The wounded healer interview series features people who’ve dealt with significant mental health challenges, and who also work in a helping role to support the mental health of others.
This interview is with Karoline of Not broken – My life with PTSD.
1) Tell us a bit about you, the helping field you’re in, and the mental health challenges you’ve faced.
My name is Karoline. I live and work in Norway, and I’m a nurse working on a physical rehabilitation ward. The patients I meet have been through different kinds of serious illness or injury, like an accident or a stroke, and to differing degrees needs help getting back to a quality of life.
In 2011, I was present and experienced an extremist right terrorist attack, and as a result I was diagnosed with PTSD. The symptoms of PTSD can be very different from person to person, and to me it’s manifested mostly as depression, chronic muscle pain, anxiety, hypervigilance and disordered sleep. Because of the PTSD, I can only work part time (50%).
2) What made you decide to go into your helping field? Did your mental health challenges play a role?
When the terrorist attack was over, the first responders who greeted me, made me feel safe in a very unsafe situation. They helped me understand that even though there were hard times ahead, the worst was over. When the shock of the whole thing died down a bit, after a few months, the memory of that feeling stayed with me, and I knew I wanted to be able to give that feeling to others.
3) How have your own mental health challenges influenced the helping work you do?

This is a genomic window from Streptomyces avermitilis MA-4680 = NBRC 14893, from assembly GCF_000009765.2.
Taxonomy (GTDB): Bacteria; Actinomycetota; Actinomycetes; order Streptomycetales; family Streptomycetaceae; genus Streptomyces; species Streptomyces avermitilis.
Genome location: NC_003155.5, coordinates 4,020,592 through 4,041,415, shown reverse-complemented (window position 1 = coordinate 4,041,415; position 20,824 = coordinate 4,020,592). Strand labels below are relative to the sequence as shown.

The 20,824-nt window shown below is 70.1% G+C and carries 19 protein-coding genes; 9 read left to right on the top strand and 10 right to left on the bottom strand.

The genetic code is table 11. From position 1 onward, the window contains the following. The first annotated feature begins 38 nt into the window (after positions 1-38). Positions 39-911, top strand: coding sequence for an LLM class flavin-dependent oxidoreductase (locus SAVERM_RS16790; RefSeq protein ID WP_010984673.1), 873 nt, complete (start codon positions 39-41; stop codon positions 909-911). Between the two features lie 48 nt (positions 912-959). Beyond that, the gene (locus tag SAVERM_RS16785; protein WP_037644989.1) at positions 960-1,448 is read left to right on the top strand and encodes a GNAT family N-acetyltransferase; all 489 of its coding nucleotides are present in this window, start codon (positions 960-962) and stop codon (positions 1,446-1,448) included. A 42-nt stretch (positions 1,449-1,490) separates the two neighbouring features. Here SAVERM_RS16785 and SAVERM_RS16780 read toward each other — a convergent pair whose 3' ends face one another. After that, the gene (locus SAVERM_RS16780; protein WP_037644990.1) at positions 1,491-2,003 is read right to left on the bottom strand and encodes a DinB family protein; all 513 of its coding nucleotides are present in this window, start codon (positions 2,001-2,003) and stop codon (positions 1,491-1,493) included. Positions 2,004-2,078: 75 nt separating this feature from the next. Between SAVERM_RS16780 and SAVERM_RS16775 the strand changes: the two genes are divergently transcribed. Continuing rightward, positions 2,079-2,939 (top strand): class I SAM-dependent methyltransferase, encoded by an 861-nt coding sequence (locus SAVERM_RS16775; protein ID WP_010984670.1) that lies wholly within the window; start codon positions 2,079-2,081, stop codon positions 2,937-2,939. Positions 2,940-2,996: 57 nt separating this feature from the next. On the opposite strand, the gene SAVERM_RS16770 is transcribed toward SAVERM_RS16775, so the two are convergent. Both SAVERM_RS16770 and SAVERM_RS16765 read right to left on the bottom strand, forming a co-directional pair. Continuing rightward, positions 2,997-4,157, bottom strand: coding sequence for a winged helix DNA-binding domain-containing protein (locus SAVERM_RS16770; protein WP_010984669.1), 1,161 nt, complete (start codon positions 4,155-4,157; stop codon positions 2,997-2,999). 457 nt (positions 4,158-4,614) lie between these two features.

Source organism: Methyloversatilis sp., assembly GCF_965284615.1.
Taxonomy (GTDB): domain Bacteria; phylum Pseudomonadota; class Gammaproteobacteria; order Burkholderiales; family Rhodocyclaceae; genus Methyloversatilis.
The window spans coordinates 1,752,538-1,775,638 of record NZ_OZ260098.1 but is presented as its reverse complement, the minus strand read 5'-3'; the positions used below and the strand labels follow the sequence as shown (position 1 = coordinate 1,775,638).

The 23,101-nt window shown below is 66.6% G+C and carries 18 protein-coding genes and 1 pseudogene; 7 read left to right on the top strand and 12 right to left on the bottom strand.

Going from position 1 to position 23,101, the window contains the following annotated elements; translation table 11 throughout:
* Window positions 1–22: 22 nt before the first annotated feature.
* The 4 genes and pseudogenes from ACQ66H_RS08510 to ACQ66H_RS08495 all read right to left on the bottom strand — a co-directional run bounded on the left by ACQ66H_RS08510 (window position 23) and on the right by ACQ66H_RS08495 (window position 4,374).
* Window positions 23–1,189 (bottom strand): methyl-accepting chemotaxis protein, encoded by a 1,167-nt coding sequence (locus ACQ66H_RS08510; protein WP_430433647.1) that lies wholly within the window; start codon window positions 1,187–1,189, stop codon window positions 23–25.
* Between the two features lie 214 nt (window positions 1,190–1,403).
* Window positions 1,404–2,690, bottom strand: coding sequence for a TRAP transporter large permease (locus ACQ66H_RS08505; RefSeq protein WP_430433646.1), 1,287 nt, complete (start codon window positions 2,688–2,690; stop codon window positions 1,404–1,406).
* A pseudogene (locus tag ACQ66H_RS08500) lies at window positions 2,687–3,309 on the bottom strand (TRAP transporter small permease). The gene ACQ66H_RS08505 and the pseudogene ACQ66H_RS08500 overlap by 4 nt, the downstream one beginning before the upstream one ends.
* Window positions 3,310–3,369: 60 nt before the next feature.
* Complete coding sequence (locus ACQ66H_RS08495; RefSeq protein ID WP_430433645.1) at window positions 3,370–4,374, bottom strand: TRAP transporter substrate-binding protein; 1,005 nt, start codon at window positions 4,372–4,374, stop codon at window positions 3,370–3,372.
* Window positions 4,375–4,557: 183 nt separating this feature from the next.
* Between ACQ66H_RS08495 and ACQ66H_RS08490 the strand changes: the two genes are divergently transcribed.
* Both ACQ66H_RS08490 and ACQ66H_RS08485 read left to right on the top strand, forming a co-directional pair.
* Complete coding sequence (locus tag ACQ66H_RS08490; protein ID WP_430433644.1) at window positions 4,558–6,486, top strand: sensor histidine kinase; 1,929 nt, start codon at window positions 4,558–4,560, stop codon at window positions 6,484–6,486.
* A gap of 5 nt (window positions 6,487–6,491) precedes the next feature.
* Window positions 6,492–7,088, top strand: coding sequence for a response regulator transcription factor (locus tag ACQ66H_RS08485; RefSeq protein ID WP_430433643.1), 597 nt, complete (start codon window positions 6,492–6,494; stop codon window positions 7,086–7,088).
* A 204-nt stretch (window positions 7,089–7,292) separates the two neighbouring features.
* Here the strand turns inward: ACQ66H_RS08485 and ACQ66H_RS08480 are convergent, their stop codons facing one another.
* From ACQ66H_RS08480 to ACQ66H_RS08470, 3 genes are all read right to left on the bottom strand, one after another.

After nursing school, I started working, and I saw how little attention mental health was given in somatic hospital wards. I saw how many patients experienced anxiety and depression when illness and injury altered their way of life. My own experiences had opened my eyes to the importance of mental health, and I think it to some extent changed the way I work.
4) Do you think you’re a more effective helper because of your own mental health challenges? How so?
I believe my attention to mental health gives me a connection to my patients that is not always present with those who doesn’t have that same attention. I have been thanked by patients for seeing them, and not just the issues they are admitted for. Simple things like telling them it’s ok to be sad/scared/angry can make a big impact on patients experience of care. I work from my heart, and I believe my patients realise and appreciate that.
5) Have you chosen to share your own mental health challenges with any of your patients/clients? What influenced that choice?
I have mentioned that I have PTSD and/or depression a couple of times. Other times I have talked about working part time because of limitations. The decision to share these things with my patients is considered out of the situations, and only if I believe that the patient cold benefit from it. It is of course very important to also keep some boundaries, and not share details and make it a focus in the conversation, but rather use it as an anecdote to explain that I can recognise their experience.
6) Has your training or experience in your helping field changed how you approach your own illness or mental health challenges?
Working in health care and working with people always gives an opportunity to learn, both within the field, and about yourself. My job has taught me to be patient with myself on the darker days, but it has also given me tools on how to ease the stress and tension pains without using medication.
7) What advice would you give to someone who has faced mental illness or other mental health challenges and is thinking about entering your helping field?
It took me some time to learn this, especially since I have met my share of stigmatization because of my disorder, but I would say remember that you are not broken. Your illness can be your superpower. For a long time, I thought I was broken, but I learned that I can use what my experiences has taught me to connect on a deeper level with my patients. Hearing that it gets better from someone who has seen through hardships feels more credible than hearing it from someone who don’t actually know what rock bottom feels like.
You can visit Karoline on her blog Not broken – My life with PTSD.